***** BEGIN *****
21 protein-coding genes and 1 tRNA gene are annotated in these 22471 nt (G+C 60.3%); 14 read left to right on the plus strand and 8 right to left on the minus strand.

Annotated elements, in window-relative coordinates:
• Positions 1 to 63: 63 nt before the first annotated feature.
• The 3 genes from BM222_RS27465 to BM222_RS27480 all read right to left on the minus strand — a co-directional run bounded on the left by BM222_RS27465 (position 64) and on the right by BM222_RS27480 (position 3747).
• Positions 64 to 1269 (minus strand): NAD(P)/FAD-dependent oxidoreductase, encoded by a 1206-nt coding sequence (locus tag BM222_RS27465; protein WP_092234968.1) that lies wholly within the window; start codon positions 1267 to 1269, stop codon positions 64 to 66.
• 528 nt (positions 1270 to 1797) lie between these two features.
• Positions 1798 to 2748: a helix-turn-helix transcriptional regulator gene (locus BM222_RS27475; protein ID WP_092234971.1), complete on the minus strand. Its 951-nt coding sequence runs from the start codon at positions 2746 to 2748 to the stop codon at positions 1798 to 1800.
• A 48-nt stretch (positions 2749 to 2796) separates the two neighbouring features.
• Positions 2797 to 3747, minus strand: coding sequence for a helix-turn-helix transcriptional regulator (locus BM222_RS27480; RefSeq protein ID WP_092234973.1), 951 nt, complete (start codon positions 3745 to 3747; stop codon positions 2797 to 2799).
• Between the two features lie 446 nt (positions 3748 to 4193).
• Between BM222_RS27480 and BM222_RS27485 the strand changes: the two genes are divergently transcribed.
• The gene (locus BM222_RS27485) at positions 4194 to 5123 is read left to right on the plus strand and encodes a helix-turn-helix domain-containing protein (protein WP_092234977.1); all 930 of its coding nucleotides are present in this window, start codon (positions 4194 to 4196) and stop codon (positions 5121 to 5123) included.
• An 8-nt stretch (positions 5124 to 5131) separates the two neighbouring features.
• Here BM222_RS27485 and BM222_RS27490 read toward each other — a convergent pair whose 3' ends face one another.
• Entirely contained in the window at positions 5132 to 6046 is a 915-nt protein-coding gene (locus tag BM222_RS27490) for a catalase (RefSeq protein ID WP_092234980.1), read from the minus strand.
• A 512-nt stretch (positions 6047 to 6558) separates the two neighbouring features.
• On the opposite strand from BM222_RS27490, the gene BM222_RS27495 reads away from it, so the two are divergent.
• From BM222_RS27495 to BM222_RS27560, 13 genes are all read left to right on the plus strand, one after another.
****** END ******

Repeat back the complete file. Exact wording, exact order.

21 protein-coding genes and 1 tRNA gene are annotated in these 22471 nt (G+C 60.3%); 14 read left to right on the plus strand and 8 right to left on the minus strand.

Annotated elements, in window-relative coordinates:
• Positions 1 to 63: 63 nt before the first annotated feature.
• The 3 genes from BM222_RS27465 to BM222_RS27480 all read right to left on the minus strand — a co-directional run bounded on the left by BM222_RS27465 (position 64) and on the right by BM222_RS27480 (position 3747).
• Positions 64 to 1269 (minus strand): NAD(P)/FAD-dependent oxidoreductase, encoded by a 1206-nt coding sequence (locus tag BM222_RS27465; protein WP_092234968.1) that lies wholly within the window; start codon positions 1267 to 1269, stop codon positions 64 to 66.
• 528 nt (positions 1270 to 1797) lie between these two features.
• Positions 1798 to 2748: a helix-turn-helix transcriptional regulator gene (locus BM222_RS27475; protein ID WP_092234971.1), complete on the minus strand. Its 951-nt coding sequence runs from the start codon at positions 2746 to 2748 to the stop codon at positions 1798 to 1800.
• A 48-nt stretch (positions 2749 to 2796) separates the two neighbouring features.
• Positions 2797 to 3747, minus strand: coding sequence for a helix-turn-helix transcriptional regulator (locus BM222_RS27480; RefSeq protein ID WP_092234973.1), 951 nt, complete (start codon positions 3745 to 3747; stop codon positions 2797 to 2799).
• Between the two features lie 446 nt (positions 3748 to 4193).
• Between BM222_RS27480 and BM222_RS27485 the strand changes: the two genes are divergently transcribed.
• The gene (locus BM222_RS27485) at positions 4194 to 5123 is read left to right on the plus strand and encodes a helix-turn-helix domain-containing protein (protein WP_092234977.1); all 930 of its coding nucleotides are present in this window, start codon (positions 4194 to 4196) and stop codon (positions 5121 to 5123) included.
• An 8-nt stretch (positions 5124 to 5131) separates the two neighbouring features.
• Here BM222_RS27485 and BM222_RS27490 read toward each other — a convergent pair whose 3' ends face one another.
• Entirely contained in the window at positions 5132 to 6046 is a 915-nt protein-coding gene (locus tag BM222_RS27490) for a catalase (RefSeq protein ID WP_092234980.1), read from the minus strand.
• A 512-nt stretch (positions 6047 to 6558) separates the two neighbouring features.
• On the opposite strand from BM222_RS27490, the gene BM222_RS27495 reads away from it, so the two are divergent.
• From BM222_RS27495 to BM222_RS27560, 13 genes are all read left to right on the plus strand, one after another.